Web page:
The majority of Americans have been affected by breast cancer. Whether a relative, friend, neighbor, or coworker, one in eight women in the United States will be diagnosed with breast cancer. This statistic is staggering which is why Health Merch is dedicated to supporting outreach efforts with creative, impactful campaigns to inform and motivate communities into action. So what do do people need to know about the cancer, early detection, and who is susceptible?

1. Do You Know the Symptoms and Early Signs of Breast Cancer?

Many women are aware that breast cancer is extremely prevalent in our society, but don’t know the symptoms. When performing monthly self-examinations, it’s important to look and feel for the following:

  • New lump in the breast or underarm (armpit).
  • Thickening or swelling of part of the breast.
  • Irritation or dimpling of breast skin.
  • Redness or flaky skin in the nipple area or the breast.
  • Pulling in of the nipple or pain in the nipple area.
  • Nipple discharge other than breast milk, including blood.
  • Any change in the size or the shape of the breast.
  • Pain in any area of the breast.

2. Did You Know that Women and Men Get Breast Cancer?

Unfortunately, everyone is susceptible to developing breast cancer. However, it is much more likely among women with 1 in 8 women diagnosed. Breast cancer typically develops in women over the age of 40, but has been seen in women over the age of 30 and even women in their 20s. 

Yes, men can get breast cancer. Male breast cancer is a rare cancer that forms in the breast tissue of men. Though breast cancer is most commonly thought of as a disease that affects women, breast cancer does occur in men. Similar to women, male breast cancer is most common in older men.

3. When Should You Get a Mammogram?

Because breast cancer typically manifests itself later in life, women are recommended to start their annual breast screenings at 40-45 years or age. Women with a family history of the disease and other special circumstances can discuss with their physicians about getting mammograms closer to 30 years of age or younger.

Age Breakdown for Recommended Mammogram Screenings

  • 40-44 years: Women at this age have the choice to start annual breast cancer screening with mammograms (x-rays of the breast) if they wish to do so. 
  • 45 to 54 years of age: Women at this age should get mammograms every year. 
  • 55+ years of age: Women 55 and older can switch to mammograms every 2 years, or can continue yearly screening.

4. How Can You Prevent Breast Cancer?

The best way to avoid any illness is to be conscious about living a healthy live with a balanced diet and adequate exercise. According to the Mayo Clinic, breast cancer prevention begins with those same basic building blocks and some tips that may surprise you:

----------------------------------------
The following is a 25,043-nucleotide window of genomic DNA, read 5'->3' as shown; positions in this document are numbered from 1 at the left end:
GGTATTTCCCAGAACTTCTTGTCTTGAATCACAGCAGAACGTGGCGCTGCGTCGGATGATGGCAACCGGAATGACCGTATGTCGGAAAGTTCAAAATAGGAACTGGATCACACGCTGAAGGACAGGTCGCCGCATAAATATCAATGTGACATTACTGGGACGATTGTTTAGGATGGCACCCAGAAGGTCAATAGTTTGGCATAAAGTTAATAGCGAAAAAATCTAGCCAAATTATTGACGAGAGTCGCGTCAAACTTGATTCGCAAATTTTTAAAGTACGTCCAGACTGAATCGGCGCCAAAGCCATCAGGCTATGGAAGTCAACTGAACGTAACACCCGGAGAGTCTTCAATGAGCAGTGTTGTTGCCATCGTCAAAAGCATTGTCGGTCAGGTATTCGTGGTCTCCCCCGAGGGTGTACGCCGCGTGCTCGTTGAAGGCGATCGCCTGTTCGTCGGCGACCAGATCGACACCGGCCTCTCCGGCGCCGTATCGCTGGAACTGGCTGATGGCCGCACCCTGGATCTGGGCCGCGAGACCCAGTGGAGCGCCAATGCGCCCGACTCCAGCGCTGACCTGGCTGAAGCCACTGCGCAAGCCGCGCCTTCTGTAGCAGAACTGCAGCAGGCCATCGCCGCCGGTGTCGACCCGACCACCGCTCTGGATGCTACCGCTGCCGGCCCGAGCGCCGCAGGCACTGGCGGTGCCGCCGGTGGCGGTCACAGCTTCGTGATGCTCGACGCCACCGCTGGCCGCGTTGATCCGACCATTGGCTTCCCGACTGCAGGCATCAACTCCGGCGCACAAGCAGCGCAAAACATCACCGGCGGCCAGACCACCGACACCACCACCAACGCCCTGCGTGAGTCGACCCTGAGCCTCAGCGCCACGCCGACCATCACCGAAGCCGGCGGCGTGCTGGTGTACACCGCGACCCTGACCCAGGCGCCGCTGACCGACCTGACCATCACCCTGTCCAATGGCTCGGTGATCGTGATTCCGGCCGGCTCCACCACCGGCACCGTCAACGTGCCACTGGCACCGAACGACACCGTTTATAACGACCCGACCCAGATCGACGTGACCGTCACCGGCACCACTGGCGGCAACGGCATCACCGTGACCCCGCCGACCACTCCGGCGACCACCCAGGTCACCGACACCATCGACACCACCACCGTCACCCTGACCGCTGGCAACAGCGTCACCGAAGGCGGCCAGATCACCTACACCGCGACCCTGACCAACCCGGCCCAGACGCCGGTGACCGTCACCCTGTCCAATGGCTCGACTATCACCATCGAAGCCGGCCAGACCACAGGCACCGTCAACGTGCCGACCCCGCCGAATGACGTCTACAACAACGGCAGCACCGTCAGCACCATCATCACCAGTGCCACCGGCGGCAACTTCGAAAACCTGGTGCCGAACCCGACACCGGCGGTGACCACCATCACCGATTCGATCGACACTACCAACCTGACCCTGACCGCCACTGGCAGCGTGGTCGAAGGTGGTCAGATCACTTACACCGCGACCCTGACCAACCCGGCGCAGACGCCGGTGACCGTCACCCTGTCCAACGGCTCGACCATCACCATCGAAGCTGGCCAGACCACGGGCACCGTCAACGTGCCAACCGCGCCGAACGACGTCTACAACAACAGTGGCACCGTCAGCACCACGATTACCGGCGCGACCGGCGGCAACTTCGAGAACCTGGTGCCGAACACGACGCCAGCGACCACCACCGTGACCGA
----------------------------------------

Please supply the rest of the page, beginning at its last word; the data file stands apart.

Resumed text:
• Limit alcohol. The more alcohol you drink, the greater your risk of developing breast cancer. The general recommendation — based on research on the effect of alcohol on breast cancer risk — is to limit yourself to less than one drink a day, as even small amounts increase risk.
  • Don't smoke. Evidence suggests a link between smoking and breast cancer risk, particularly in premenopausal women.
  • Control your weight. Being overweight or obese increases the risk of breast cancer. This is especially true if obesity occurs later in life, particularly after menopause.
  • Be physically active. Physical activity can help you maintain a healthy weight, which helps prevent breast cancer.
  • Breast-feed. Breast-feeding might play a role in breast cancer prevention. The longer you breast-feed, the greater the protective effect.
  • Limit dose and duration of hormone therapy. Combination hormone therapy for more than three to five years increases the risk of breast cancer. If you're taking hormone therapy for menopausal symptoms, ask your doctor about other options.
  • Avoid exposure to radiation and environmental pollution. Medical-imaging methods, such as computerized tomography, use high doses of radiation. While more studies are needed, some research suggests a link between breast cancer and cumulative exposure to radiation over your lifetime.

5. Breast Cancer Is Beatable!

Breast cancer is beatable and there exists an entire tribe of doctors and communities supporting cancer patients and survivors. Millions of dollars pour into research and medical facilities to learn more about this terrible cancer and how we can beat it and cure patients faster. Remember to always consult with your physician immediately about any concerns you have and get your annual wellness checkups and mammograms.

Learn more about our bold breast cancer campaigns and shop promotional items and designs here